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Counter-knowledge (2)


The only reason for the picture (one of Cristobal Gabarron’s Los Silencios de Colon sculptures, being exhibited in the Piaza Nueva in Seville from 10 September 2008 until 9 November 2008) is that I finally finished Damian Thompson’s book whilst in Seville.

Several of his examples are interesting, albeit not for quite the reasons he thinks, and deserve further comment. If I have enough energy, I may get around to commenting separately on “The Secret”, HIV/Aids, alternative medicine/the placebo effect, and global warming. For the moment I will just make a few general comments.

I am not sure that “Counter-Knowledge” is anything new. Ideas which are wrong, even silly, have often been widely accepted. In the last chapter, he tries to make some rather more general comments. He clearly finds it distressing that “Western civilization has developed the intellectual tools to dismantle pseudohistory and pseudoscience”, yet they still flourish. Some of his explanations obviously contain some truth. The psychology is important, thinking is hard work, so most of us prefer to avoid it when we can, and much counter-knowledge has comforting elements. Equally, the “fragmentation of traditional authority structures – churches, political parties and the two-parent family” may have some role. I say “may” because the snag is that those in authority can be just as susceptible to nonsense as the rest of us, so they can help to promulgate and prop-up daft ideas as well as help to stamp them out. Much of the nonsense preached under global warming is a particularly clear-cut example of that.

Part of Damian’s agenda is evidently to try to shame some traditional “gatekeepers”, such as academics and publishers into behaving better. I certainly agree with him that political correctness has had an inhibiting effect. Academics have been reluctant to lay into obvious nonsense when it is part of “black studies” or “femininist studies”. Indeed universities have sometimes set up whole departments of bogus knowledge to pander to particular fashions.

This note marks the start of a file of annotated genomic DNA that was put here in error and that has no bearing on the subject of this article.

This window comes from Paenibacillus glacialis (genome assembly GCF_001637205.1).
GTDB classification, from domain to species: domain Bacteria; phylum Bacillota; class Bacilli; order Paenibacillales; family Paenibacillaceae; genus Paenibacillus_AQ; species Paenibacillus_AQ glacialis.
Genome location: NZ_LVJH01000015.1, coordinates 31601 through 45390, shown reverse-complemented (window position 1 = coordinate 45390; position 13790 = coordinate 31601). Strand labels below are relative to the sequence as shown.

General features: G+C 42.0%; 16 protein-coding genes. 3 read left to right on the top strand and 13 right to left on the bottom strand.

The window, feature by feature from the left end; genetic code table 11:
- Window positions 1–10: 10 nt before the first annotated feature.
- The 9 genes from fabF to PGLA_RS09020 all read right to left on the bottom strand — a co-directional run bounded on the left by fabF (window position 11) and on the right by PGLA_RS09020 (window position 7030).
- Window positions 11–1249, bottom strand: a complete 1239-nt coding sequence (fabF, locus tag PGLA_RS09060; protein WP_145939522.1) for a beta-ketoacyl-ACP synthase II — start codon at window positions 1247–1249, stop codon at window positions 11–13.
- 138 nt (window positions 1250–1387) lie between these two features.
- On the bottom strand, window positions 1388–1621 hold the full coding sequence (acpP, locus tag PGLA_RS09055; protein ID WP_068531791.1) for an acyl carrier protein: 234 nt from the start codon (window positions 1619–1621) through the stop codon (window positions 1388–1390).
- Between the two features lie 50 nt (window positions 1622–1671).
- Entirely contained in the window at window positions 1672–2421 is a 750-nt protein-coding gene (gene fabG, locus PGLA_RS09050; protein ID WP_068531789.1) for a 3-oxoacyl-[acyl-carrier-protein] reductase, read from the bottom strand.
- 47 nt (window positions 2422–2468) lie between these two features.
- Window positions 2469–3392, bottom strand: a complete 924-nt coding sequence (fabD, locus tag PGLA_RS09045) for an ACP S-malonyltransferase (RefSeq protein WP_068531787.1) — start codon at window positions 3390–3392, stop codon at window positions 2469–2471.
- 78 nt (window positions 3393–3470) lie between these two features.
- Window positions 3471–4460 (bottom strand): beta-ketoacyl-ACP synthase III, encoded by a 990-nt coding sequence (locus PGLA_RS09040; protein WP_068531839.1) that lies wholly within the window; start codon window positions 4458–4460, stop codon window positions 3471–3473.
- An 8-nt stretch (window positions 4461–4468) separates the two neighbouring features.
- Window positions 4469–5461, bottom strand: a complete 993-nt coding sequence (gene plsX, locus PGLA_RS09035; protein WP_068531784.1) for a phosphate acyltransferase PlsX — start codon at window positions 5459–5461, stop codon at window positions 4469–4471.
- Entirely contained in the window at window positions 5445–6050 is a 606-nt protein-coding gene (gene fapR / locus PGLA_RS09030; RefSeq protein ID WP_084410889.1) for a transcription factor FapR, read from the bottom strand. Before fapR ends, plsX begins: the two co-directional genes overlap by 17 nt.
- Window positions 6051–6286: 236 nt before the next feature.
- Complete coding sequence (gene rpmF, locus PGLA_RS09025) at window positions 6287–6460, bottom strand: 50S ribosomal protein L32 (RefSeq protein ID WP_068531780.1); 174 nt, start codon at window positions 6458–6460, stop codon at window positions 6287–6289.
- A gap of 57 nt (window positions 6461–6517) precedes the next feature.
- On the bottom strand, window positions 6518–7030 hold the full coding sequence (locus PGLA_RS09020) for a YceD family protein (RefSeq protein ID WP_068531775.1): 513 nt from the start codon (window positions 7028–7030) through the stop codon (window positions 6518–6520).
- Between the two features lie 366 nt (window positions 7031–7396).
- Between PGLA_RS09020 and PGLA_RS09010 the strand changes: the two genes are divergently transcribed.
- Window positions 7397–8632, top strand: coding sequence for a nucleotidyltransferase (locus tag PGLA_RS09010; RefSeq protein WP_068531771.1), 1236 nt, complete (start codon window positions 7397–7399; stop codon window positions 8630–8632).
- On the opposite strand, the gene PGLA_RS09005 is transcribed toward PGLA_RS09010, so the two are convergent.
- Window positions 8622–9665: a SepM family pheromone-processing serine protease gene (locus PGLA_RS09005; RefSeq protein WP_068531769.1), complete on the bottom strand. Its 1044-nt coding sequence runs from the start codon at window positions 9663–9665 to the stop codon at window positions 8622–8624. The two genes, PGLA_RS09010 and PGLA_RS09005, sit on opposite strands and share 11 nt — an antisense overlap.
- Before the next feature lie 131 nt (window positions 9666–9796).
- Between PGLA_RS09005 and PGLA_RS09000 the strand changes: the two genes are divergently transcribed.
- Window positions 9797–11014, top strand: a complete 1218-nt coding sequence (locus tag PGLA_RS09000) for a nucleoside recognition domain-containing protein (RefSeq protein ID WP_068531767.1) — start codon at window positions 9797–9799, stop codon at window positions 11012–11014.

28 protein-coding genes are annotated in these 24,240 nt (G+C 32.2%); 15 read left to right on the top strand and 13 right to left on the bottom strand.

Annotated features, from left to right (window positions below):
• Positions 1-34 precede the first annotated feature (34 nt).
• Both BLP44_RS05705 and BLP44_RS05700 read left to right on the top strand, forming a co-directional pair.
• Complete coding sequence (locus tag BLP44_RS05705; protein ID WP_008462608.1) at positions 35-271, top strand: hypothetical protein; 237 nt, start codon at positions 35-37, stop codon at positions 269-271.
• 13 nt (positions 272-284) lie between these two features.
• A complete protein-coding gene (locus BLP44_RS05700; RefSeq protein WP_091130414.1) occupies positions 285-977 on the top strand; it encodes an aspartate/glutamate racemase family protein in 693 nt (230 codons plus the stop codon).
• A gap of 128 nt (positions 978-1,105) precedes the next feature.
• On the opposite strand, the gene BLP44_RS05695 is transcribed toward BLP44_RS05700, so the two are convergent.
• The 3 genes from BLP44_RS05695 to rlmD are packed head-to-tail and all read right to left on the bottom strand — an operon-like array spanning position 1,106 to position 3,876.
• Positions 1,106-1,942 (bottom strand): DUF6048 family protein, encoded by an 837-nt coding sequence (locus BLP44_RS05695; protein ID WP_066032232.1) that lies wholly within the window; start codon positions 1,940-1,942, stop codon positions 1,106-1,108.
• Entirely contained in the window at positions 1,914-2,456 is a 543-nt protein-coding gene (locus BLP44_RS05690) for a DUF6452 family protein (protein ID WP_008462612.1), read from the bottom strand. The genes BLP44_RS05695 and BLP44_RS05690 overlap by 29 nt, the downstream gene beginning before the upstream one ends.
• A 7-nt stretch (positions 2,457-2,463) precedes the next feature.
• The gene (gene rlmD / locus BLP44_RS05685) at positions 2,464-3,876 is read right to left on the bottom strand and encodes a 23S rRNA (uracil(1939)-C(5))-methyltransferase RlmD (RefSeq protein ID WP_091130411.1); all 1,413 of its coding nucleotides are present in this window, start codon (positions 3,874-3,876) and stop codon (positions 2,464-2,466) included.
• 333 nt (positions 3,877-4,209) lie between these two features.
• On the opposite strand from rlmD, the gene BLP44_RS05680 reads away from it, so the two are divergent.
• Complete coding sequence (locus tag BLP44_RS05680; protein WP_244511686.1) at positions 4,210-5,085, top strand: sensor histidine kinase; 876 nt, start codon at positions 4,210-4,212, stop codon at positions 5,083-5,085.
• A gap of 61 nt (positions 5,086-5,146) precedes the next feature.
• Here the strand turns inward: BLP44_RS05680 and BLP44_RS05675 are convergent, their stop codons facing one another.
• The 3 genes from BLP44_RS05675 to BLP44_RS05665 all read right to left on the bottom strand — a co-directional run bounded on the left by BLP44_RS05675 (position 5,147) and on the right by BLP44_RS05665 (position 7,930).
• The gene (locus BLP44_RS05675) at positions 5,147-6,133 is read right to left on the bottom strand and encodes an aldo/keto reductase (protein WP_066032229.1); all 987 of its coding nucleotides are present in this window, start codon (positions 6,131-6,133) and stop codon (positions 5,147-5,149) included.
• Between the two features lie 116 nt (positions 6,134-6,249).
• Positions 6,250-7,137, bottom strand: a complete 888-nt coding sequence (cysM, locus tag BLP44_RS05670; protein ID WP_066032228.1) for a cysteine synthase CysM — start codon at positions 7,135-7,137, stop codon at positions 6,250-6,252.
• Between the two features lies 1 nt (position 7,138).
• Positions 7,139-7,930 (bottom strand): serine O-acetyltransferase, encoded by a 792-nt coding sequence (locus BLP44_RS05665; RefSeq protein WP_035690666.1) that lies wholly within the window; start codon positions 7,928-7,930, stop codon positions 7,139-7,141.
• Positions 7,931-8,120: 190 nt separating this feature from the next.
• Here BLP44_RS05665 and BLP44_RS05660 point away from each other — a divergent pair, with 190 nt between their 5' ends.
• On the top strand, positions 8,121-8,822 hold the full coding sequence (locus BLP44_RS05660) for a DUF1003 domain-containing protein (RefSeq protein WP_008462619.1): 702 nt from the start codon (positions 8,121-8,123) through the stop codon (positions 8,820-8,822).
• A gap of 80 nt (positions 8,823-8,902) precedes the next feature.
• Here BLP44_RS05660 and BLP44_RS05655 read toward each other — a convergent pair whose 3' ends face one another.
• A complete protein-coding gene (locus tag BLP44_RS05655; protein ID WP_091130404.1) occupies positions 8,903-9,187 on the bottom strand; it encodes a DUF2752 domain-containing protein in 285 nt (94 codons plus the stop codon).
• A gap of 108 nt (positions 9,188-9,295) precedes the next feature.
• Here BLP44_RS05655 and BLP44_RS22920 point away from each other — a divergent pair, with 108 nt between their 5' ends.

But to me that is the difficulty. Political correctness is just another intellectual fashion, and fashion is a hugely powerful force, even in academia. It is often extremely hard to see that one is a slave to fashion. Equally, we are often even more attached to our mental possessions – our ideas – than we are to our physical possessions, and most people, even those supposedly dedicated to discovering the truth, find it extremely hard to jettison ideas which were disproved after they had absorbed them.

Certainly the internet allows daft ideas to acquire a global audience with unprecedented speed, but on the other hand it also allows them to be attacked with unprecedented speed (as Damian points out), so I am not sure that anything has fundamentally changed.

The general point he fails to make is that usually, but not always, daft ideas make most headway against weak knowledge. There is no serious “counter-knowledge” opposed to well-established parts of science like Newtonian dynamics, but there is a vast amount opposed to Western medicine which is a relatively rudimentary field of knowledge, full of unknowns, hopelessly incomplete theories and a fair smattering of nonsense.

Similarly, the detail of how large buildings respond to large aircraft hitting them is not particularly well-understood, because there are so few examples to study. Moreover the early accounts of 9/11 were frequently muddled and confused, with much inaccurate eye-witness reporting, so it is not surprising that conspiracy theorists have been able to find contradictions in official accounts.

Of course, it is extremely surprising that so many Americans apparently think their government capable of orchestrating the 3,000 civilian deaths in New York. But then the conspiracy theories only really took hold after it became clear how badly their government behaved over Iraq.

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